Schatz’s efforts build on the long track record of his colleagues on telehealth. In the 113th Congress, Senators Wicker and Cochran introduced The Telehealth Enhancement Act of 2014, a Senate companion measure to legislation introduced by Representative Greg Harper (R-MS) in the House to extend telehealth coverage for critical access and sole-community hospitals. Wicker’s office has said that this bill could be incorporated into the group’s work on its telemedicine bill. Senator Thune has been a supporter of telehealth for years — including sponsoring the Fostering Independence Through Technology (FITT) Act, introducing amendments to promote remote monitoring, and advocating for telehealth to be included in Medicare alternative payment models.
Finally, telemedicine and remote monitoring will be a focus of the Senate HELP Committee moving forward. Chairman Lamar Alexander (R-TN) and the HELP Committee will likely focus on Electronic Health Records (EHRs) as part of the Senate’s version of the 21st Century Cures initiative. Chairman Alexander has recently said that the version of that measure that he and the Committee are developing will go “more in depth” than the House Energy and Commerce Committee to fix problems with the EHRs, built up with $30 billion in federal incentive programs. A special workgroup, which includes Sen. Alexander and HELP Ranking Member Patty Murray (D-WA), has been meeting weekly with staff from the Office of the National Coordinator for Health Information Technology (ONC) and the office of NIH Director Francis Collins to identify ways to improve EHRs.
Chronic Care Working Group: Another effort in the Senate is being led by Senators Mark Warner (D-VA) and Johnny Isakson (R-GA), who are collaborating on a bipartisan working group to explore solutions to improve Medicare outcomes for chronic care patients. As part of the effort, the senators are seeking input on how telehealth and remote monitoring could further “strengthen care coordination and effectively provide quality chronic care.” Stakeholder comments are due to this working group by Monday, June 22.
Efforts within the Administration
Within the Administration, several federal agencies have tackled various aspects of telehealth in recent months.
CMS: In March, the Centers for Medicare & Medicaid Services (CMS) unveiled its newest accountable care organization (ACO) program called the “Next Generation ACO” through the CMS Innovation Center. The announcement stated that the new ACO model would have flexibility around Medicare telehealth rules, thus allowing ACOs to utilize the technology regardless of a patient’s geographic location. If passed, the SGR legislation could open the door for CMS to test telehealth payment in more than just a limited number of models currently being implemented.
USDA: The U.S. Department of Agriculture (USDA) has announced $19 million in fiscal year 2015 funding for the Distance Learning and Telemedicine (DLT) grant program. DLT provides increased access to education, training and health care resources in rural areas, including financing telecommunications equipment, computer networks and advanced technologies for use by students, teachers, medical professionals and rural residents.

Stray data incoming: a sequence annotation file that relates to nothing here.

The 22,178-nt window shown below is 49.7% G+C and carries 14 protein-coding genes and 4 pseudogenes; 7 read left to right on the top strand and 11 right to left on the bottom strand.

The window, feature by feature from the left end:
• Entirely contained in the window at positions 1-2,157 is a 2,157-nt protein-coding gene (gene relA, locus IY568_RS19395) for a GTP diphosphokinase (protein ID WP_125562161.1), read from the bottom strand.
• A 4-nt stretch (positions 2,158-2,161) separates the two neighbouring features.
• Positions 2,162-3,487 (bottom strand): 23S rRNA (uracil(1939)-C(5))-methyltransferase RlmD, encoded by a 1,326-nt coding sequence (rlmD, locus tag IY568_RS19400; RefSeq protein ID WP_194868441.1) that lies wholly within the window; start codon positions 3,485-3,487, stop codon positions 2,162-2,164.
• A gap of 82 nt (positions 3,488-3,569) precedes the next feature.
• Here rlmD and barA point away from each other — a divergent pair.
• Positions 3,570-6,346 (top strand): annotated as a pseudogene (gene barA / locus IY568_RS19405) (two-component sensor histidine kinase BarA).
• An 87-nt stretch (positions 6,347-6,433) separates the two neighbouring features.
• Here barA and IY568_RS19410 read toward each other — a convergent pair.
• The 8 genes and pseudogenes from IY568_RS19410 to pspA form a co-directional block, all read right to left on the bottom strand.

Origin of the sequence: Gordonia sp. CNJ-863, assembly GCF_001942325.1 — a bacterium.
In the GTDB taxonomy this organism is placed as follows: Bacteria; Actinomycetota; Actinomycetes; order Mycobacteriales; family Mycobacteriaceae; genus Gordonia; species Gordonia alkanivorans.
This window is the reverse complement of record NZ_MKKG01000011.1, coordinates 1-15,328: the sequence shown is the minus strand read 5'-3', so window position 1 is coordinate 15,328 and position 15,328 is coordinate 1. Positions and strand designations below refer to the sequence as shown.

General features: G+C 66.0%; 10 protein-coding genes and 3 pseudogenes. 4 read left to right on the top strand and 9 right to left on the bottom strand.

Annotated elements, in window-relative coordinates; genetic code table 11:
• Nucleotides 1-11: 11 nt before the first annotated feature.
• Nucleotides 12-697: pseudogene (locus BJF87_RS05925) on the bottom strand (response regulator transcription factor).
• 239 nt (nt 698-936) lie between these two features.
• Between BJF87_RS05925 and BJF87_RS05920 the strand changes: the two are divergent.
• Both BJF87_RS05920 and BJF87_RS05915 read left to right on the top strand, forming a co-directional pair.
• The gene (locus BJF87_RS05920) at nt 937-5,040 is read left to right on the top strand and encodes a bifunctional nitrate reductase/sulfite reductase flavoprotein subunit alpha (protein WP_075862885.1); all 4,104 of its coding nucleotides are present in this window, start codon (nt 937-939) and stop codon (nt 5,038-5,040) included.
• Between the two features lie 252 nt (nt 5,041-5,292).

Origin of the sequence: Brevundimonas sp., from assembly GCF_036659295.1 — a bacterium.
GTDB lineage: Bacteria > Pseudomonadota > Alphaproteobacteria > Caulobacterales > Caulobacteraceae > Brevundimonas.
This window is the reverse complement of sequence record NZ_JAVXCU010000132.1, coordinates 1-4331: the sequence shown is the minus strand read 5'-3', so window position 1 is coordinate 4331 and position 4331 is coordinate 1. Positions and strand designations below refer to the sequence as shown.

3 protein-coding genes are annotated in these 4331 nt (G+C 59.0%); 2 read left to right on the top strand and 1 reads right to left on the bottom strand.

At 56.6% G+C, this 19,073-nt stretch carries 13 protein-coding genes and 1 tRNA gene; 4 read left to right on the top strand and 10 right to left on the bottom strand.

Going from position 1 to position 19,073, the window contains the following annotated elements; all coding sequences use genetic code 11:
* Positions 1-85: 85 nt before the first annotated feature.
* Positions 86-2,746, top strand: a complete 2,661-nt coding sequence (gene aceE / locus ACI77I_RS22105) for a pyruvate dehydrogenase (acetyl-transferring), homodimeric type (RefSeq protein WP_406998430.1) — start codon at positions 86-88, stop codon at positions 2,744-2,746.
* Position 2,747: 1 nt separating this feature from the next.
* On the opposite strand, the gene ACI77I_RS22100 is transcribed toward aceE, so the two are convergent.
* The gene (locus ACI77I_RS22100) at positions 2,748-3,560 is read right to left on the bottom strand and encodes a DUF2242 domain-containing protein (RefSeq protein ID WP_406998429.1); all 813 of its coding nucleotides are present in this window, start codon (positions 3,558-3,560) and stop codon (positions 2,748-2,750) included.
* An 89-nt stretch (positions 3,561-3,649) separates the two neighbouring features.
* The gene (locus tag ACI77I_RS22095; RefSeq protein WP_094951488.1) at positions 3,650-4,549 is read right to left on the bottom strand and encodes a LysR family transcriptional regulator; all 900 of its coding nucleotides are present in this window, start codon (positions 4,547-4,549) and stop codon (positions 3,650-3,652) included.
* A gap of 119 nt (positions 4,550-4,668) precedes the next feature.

FDA: In February, the Food and Drug Administration (FDA) released final guidance dealing with the regulatory treatment of Medical Device Data Systems (MDDS), which are hardware or software products that transfer, store, convert formats, and display medical device data. Of note, the FDA stated it will not enforce regulations — including registration and listing, premarket review, and post market reporting — for low risk devices. While this guidance loosens restrictions on certain hardware and software, it also clarifies that “active patient monitoring” devices fall outside the scope of MDDS and are regulated separately.
FTC: The Federal Trade Commission (FTC), as part of a staff report titled “Internet of Things: Privacy & Security in a Connected World,” outlined the agency’s recommendations for regulating devices and products which are interconnected through the Internet and which can send and receive data. As telehealth utilizes devices and technologies which fall under the board category of Internet of Things, the report highlights the need for cyber protections and other means of securing health privacy.
Moving forward, the amount of activity taking place in just the first few months of the 114th Congress likely sets the stage for even more policy advances in telehealth. Given the amount of activity taking place, we have put together this alert to highlight current opportunities for stakeholders to consider. We are available to discuss the contents of this alert further and to answer any questions.